‘Crowdfunding’, the concept of raising a large sum from lots of small individual contributions, has done a great deal of good in the short period of its existence to date. From helping to launch exciting new start-ups to funding critical medical operations, the term is already well-known outside of the traditional investment world.
The use of technology to enable individuals to achieve personal dreams and smaller businesses to raise finance to fund socially beneficial projects or enable them to move to their next level of development can only be seen as a positive step in the democratisation of finance.
But this is just doing what technology does best – making complexity scalable and in doing so empowering individuals into activity that otherwise might be outside of their reach. It has made investing accessible for those who previously might not have had the opportunity to back businesses that they consider could be the next AirBnB or Uber.
What crowdfunding hasn’t yet done is fully unlocked the real complexity of investment activity and taken account of not just the emotional but also the pragmatic necessities around making investments at scale. The vast majority of crowdfunded investment, 90% plus, currently takes place via the lending platforms or Peer to Peer (“P2P”) lenders.
P2P lending has scaled because people inherently understand debt and believe that they can better analyse the risk/return decision. Put simply it’s easier to make a decision when the key information is relatively straight forward; how much I am lending, what is it secured on, when will I get paid back and what interest will I earn?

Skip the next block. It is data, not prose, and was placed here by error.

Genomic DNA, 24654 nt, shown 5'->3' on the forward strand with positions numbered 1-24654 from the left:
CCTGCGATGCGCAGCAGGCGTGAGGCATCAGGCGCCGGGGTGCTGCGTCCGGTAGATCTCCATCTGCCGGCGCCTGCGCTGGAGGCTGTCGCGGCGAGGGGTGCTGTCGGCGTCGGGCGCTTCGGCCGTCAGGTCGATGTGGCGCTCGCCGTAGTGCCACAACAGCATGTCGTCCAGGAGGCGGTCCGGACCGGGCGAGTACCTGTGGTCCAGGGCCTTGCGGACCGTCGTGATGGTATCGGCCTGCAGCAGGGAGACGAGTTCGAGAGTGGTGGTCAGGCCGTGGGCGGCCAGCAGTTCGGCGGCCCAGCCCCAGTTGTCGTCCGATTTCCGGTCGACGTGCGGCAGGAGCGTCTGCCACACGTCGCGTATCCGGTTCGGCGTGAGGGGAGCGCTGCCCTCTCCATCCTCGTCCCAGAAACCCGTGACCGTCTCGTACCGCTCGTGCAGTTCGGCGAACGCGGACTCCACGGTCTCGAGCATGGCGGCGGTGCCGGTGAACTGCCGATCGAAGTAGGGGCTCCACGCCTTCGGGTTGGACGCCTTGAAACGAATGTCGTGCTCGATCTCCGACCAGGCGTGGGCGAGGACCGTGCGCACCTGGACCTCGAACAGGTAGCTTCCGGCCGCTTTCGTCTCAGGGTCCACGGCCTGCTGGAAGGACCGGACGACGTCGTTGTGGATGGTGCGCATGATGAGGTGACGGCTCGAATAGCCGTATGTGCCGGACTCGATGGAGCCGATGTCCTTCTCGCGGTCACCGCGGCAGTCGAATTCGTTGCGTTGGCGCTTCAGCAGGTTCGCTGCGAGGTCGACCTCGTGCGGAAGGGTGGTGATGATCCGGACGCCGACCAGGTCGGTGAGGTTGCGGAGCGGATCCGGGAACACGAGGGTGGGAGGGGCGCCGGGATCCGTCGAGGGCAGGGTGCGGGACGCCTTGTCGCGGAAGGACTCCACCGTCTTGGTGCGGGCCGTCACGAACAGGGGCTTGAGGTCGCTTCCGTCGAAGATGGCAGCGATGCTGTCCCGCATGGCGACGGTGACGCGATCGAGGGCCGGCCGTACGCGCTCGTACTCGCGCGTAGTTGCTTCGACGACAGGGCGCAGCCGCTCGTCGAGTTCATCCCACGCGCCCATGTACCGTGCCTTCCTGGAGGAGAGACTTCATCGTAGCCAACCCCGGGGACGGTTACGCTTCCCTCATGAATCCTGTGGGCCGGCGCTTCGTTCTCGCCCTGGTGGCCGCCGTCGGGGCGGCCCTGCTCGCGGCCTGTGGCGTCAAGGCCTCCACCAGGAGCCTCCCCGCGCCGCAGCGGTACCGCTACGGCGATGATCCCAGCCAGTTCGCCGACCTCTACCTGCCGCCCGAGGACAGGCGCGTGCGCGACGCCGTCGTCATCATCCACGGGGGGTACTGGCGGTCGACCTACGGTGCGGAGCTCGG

By contrast, and despite a popular impression of scale, equity crowdfunders are small fry. Making an equity investment is a decision which requires a much more nuanced analysis of the risk of getting your money back – a view on not just the company, but the team behind it, the product they are selling, the market that they are selling into and the competition within that market. Add to that the potential for markets to rapidly adapt, or for unseen competitors to emerge, and then consider the simple statistics around business failure and you start to get a sense of the complexity of making an equity investment decision.
Where it might be relatively easy to make a few small investments in early stage technology businesses using the simple assumption that (i) you can afford to lose your investment, and (ii) one of them might the next Google, this is not sustainable on an uninformed basis over any period of time or with any size of budget.
Hence Equity Crowdfunding now needs to ‘grow up’ and start to deliver to more considered investors the sort of service that they already receive from professionals within the broader financial services industry. Financial planning, investment research and investment management can further help them analyse risk, make a more considered investment decision and, hopefully, increase their chances of making an investment return in the long term.
The high numbers now reaching retirement age combined with the effect of the recent pensions legislation and ongoing capital markets volatility is behind a growing trend for investors to increase the percentage of their portfolios held in alternative assets such as private equity.
We are just at the outset of starting to see sophisticated private investors make the transition to more structured and supportive investment platforms which can fulfil this need. Besides the ability to deliver an online investment process, these platforms will have little in common with the early crowdfunding models.